Musk has been under fire from supporters of Ukraine, including many on the American left since he tweeted a proposal for ending the Russian invasion of its western neighbor. Although Musk has spent tens of millions providing Ukraine with his Starlink satellite technology during the eight-month war, critics objected to his suggestion Ukraine make concessions for peace.
“The cost is huge but Ukraine is paying this cost,” Kasparov, a fierce foe of Russian President Vladimir Putin, said on CNBC’s “Squawk Box” Monday. “So why are people sitting in the comfort of their mansions in Silicon Valley telling Ukraine how to conduct their own affairs? It’s moral idiocy and geopolitical blindness.”
While it’s true that Kasparov is almost as good at playing chess as my iPhone, he is otherwise an idiot
— Elon Musk (@elonmusk) October 24, 2022
Kasparov, 59, who was born in the part of the former Soviet Union now known as Azerbaijan, reigned as world chess champion from 1985-2000. He is now chairman of the Human Rights Foundation and frequently comments on geopolitics.
But Musk didn’t take kindly to Kasparov’s criticism and let his 110 million Twitter followers know it.
“While it’s true that Kasparov is almost as good at playing chess as my iPhone, he is otherwise an idiot,” Musk tweeted. “And I don’t even own a house, let alone a ‘mansion,’ you douche.”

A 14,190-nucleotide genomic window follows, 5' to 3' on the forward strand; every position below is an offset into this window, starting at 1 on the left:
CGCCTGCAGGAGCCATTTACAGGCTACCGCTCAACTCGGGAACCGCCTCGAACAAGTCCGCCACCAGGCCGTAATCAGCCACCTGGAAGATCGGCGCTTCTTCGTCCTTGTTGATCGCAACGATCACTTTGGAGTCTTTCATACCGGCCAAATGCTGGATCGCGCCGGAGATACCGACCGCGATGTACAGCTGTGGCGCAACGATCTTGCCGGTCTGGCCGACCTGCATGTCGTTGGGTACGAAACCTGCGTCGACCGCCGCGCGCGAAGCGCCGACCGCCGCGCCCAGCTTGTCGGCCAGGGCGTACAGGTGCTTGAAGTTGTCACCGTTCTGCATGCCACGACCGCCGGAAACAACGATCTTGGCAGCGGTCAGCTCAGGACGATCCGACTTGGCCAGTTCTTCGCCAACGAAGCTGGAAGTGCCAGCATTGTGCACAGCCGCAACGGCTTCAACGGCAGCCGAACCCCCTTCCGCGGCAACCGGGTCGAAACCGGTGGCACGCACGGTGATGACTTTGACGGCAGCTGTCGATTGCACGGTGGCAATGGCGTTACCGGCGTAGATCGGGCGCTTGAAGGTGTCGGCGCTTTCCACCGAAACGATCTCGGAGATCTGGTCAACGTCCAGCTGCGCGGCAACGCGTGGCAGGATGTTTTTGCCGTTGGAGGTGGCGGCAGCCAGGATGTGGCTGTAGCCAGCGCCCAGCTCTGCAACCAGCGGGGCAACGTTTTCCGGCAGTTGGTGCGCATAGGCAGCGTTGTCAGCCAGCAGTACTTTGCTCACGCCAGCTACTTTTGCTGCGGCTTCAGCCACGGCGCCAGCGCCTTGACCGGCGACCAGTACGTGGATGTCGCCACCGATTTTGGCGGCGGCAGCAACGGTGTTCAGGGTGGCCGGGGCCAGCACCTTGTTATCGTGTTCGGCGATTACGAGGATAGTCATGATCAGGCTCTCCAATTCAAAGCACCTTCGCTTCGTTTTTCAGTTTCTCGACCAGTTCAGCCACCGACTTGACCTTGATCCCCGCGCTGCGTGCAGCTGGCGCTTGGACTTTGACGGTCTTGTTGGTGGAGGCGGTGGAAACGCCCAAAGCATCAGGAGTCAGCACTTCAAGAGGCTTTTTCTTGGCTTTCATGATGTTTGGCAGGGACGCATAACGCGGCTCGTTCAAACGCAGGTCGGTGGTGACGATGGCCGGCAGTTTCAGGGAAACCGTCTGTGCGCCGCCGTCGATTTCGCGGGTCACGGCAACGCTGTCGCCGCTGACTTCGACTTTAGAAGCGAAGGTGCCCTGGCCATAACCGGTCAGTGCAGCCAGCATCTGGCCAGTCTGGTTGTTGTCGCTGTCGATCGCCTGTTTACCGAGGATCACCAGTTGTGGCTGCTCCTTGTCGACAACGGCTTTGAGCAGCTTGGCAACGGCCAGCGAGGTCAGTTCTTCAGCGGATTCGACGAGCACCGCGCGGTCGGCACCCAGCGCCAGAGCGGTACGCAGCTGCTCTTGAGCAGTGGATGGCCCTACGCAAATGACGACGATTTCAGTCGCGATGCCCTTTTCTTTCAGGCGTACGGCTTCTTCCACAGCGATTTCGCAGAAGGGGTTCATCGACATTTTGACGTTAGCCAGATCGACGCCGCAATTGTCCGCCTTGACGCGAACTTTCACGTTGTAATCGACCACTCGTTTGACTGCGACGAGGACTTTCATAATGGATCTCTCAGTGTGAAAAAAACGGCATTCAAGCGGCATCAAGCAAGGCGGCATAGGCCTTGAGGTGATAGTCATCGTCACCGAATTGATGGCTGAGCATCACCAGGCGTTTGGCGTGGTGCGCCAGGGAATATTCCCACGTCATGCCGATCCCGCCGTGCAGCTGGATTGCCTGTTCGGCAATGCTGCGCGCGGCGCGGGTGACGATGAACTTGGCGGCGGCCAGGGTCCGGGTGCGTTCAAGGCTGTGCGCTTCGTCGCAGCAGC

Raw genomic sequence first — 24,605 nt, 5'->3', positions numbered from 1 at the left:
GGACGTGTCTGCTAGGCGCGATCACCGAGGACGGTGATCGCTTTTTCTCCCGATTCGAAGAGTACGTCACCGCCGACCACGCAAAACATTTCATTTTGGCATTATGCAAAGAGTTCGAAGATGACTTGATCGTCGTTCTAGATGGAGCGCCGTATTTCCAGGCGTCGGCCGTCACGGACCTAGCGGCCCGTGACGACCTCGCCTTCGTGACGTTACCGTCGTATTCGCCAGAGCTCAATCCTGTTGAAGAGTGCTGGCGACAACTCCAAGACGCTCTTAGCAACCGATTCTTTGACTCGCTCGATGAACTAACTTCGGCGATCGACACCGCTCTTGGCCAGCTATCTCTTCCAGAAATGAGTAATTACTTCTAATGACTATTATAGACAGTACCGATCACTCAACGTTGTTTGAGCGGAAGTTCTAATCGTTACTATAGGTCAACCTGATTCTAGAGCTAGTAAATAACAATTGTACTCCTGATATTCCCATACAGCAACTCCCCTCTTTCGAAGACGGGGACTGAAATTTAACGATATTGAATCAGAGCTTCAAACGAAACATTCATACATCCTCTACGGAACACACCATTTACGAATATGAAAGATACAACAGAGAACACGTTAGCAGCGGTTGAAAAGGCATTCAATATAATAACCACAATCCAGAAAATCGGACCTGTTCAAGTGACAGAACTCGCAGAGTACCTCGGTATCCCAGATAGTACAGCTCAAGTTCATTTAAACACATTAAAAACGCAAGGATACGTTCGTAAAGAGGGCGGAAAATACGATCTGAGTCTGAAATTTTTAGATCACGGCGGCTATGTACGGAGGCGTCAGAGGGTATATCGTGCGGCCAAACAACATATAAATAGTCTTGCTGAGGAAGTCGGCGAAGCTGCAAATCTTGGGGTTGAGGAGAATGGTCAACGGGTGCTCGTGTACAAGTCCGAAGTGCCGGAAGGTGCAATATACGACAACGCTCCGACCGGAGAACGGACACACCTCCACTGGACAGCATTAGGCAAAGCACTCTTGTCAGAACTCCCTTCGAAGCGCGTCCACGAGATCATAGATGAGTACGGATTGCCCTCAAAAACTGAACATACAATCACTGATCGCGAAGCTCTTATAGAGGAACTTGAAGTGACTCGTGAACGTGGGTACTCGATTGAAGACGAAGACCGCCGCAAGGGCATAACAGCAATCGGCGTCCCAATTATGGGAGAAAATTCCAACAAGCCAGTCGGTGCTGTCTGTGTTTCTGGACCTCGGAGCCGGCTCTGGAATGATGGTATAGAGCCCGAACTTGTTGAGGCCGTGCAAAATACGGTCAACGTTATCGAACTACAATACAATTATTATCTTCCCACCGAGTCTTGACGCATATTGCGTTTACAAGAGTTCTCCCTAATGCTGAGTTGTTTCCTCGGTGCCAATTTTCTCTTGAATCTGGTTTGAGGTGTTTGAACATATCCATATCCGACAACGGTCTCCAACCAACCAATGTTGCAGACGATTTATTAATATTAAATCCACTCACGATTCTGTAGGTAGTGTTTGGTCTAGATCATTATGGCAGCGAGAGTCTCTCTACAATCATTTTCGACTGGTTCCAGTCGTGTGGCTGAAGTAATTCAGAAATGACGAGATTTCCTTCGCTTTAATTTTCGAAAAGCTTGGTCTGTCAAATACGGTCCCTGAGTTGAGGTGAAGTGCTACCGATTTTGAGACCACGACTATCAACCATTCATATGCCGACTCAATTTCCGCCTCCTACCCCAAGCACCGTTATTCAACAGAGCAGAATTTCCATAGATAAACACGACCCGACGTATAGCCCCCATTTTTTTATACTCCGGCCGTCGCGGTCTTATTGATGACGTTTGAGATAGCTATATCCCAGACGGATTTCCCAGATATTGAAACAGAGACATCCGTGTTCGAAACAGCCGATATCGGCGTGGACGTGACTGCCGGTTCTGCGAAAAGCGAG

Despite being the world’s richest man, with a net worth of over $200 billion, Musk lives in a modest, rented home in Texas. His efforts to fund communication in Ukraine amid Russia’s attacks on its infrastructure, has cost him more than $80 million. Earlier this month, Musk asked the Pentagon to pay for the service, but then said he would continue to cover it through his SpaceX company.
The peace proposal that Kasparov appeared to object to came in the form of a poll Musk tweeted on October 3. In it, he suggested conditions for peace including UN-supervised elections in Eastern Ukraine regions seized by Russia, Crimea being officially returned to Russia with its water supply guaranteed, and Ukraine not joining NATO.
Although Musk has famously focused his prodigious intellect on satellites, rockets, electric cars, and drilling tunnels, he told one Twitter user that he has played the so-called “game of kings” before.
“I did as a child, but found it to be too simple to be useful in real life: a mere 8 by 8 grid, no fog of war, no technology tree, no random map or spawn position, only 2 players, both sides exact same pieces, etc.,” he wrote of chess.